Scientists from Tomsk Polytechnic University were the first to synthesize polymers at room temperature under sunlight conditions, although normally this process runs at high temperature. They used surface plasmon polaritons (SPPs) as a ‘trigger’ for a new type of reactions. The study results were published in the Journal of Material Chemistry A (IF: 9.931; Q1), the article was also included in the 2019 top publications of the journal. The new concept of polymerization has already been tested at the synthesis of ‘smart’ or functional polymers whose properties are possible to model at the obtaining stage.
‘From the global point of view, we address the application of new energy sources for implementing chemical reactions. Many catalytic processes run at extremely high temperatures. At the industrial scale, these require enormous energy consumption.
That is why we are challenged to reduce the temperature of reactions and to develop fundamentally new methods of energy supply to chemical reactions. In this regard, scientists pay special attention to light because it is a ‘green’ and eco-friendly source of energy,’
says associate professor Pavel Postnikov from the Research School of Chemistry & Applied Biomedical Sciences.
Traditionally, the synthesis of polymers runs at a temperature of about 150 °C. On the one hand, it entails energy costs, on the other hand, not all polymers with interesting properties and of required quality can be obtained under such conditions.
To overcome such challenges the authors used plasmon polaritons. They occur near the surface of solids due to electron oscillations. Indeed, they convert light energy and thanks to this property, they trigger polymerization.
‘These particles allow us to carry out previously impossible things, which particularly implies carrying out reactions at room temperature under light exposure, i.e. laser or sunlight.
In the article, we have demonstrated the opportunity to carry out controlled nitroxide-mediated polymerization (NMP). However, the exact operational mechanism of plasmon polaritons is not yet known. This is the next challenge for our research team and other scientists,’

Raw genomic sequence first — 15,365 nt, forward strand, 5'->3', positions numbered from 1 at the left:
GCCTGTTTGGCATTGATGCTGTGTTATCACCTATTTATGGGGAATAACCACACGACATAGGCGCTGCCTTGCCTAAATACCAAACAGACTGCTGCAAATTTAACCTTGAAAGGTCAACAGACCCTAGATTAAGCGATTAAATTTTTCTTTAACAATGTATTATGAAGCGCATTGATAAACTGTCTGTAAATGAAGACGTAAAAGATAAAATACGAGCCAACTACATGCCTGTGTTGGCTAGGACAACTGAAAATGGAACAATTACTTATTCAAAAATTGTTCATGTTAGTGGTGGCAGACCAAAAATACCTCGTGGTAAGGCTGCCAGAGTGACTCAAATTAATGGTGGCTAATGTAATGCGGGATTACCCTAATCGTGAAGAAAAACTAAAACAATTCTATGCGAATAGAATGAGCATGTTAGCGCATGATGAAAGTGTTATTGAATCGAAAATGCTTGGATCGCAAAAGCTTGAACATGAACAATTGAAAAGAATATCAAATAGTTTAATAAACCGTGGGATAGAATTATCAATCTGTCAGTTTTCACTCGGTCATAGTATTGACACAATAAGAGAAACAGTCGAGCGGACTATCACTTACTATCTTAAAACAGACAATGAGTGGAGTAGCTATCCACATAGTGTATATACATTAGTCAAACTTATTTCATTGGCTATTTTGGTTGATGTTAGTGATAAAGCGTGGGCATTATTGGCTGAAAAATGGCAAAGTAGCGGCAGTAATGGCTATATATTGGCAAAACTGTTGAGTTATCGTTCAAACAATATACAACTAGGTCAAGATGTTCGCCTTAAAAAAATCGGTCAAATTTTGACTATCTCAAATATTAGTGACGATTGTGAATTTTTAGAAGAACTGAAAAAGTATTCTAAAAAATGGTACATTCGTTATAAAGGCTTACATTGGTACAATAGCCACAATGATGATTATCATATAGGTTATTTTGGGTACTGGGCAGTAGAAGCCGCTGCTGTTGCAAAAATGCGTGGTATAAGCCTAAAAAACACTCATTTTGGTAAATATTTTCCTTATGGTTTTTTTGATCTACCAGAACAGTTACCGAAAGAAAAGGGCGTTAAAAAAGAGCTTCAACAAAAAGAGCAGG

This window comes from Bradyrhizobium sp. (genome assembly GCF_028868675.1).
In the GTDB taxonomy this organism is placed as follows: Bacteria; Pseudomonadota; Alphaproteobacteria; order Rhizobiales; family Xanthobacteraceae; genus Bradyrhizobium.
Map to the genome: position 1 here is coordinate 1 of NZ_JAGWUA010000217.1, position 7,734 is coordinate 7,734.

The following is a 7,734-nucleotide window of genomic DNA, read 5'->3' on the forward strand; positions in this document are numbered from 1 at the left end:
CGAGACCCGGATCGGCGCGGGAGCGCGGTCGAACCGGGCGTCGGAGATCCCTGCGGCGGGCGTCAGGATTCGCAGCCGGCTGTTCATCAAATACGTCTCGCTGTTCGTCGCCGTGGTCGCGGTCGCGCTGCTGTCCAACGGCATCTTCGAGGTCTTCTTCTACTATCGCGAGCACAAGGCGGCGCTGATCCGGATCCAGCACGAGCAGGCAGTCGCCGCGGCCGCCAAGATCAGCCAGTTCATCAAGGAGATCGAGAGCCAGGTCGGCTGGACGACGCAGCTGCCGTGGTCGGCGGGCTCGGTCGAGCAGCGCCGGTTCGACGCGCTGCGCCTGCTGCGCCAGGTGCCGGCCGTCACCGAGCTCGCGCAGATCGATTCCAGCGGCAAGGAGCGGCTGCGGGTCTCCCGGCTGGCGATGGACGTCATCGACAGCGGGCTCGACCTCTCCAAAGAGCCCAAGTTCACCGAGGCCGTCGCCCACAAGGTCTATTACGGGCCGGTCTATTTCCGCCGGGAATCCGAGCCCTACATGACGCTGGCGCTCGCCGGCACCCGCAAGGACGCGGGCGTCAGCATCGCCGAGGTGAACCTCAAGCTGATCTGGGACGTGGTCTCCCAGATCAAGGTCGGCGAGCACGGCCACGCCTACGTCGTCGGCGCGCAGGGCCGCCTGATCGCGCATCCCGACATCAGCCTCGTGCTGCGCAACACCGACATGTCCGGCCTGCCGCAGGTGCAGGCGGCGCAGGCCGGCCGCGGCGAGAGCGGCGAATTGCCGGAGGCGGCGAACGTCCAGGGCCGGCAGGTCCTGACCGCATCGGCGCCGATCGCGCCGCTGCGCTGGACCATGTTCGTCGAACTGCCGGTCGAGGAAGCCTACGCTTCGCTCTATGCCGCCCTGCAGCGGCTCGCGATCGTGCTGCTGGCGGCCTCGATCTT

notes Pavel Postnikov.
During the study, the scientists synthesized polymers on the surface of thin gold plates the maximum thickness of which is 20 nanometers. The surface of the plates is wave-structured. Due to this structure, the plates efficiently trigger plasmon polaritons. As a catalyst, the researchers ‘planted’ alkoxyamine molecules on the plate with N-isopropylacrylamide (NIPAM) monomer to be used as a building material. Then the plate was exposed to laser or natural sunlight – the experiments were conducted outdoors on sunny days. When exposed to light, a PNIPAM polymer chain was synthesized from the monomer. Then on this chain, the second polymer pVBA (a polymer based on 4-vinylbenzene boronic acid) was grown out of the monomer.
Both the polymers belong to the functional class, i.e. they have certain properties that chemists can set and use. For example, PNIPAM becomes insoluble in water at the temperature above 32°. Scientists use this property when making forms for the creation of artificial vasculature. These forms are easy to remove by simply cooling PNIPAM.
‘It is interesting that under sunlight exposure synthesizing was much in the same way as under laser exposure,’ says Pavel Postnikov. ‘Meantime, the structure obtained out of the gold plate and a functional polymer on its surface can be a very sensitive sensor itself. During the experiment, this sensor was used to capture various biological markers out of model solutions. The sensor turned to be very sensitive, it captured a necessary substance literally in trace amounts.’
According to him, now the scientists presented the study outcomes at the laboratory scale. In the long term, the discovered processes can make polymer production more energy efficient, help scientists to create new polymers with useful properties and supersensitive sensors for biological research.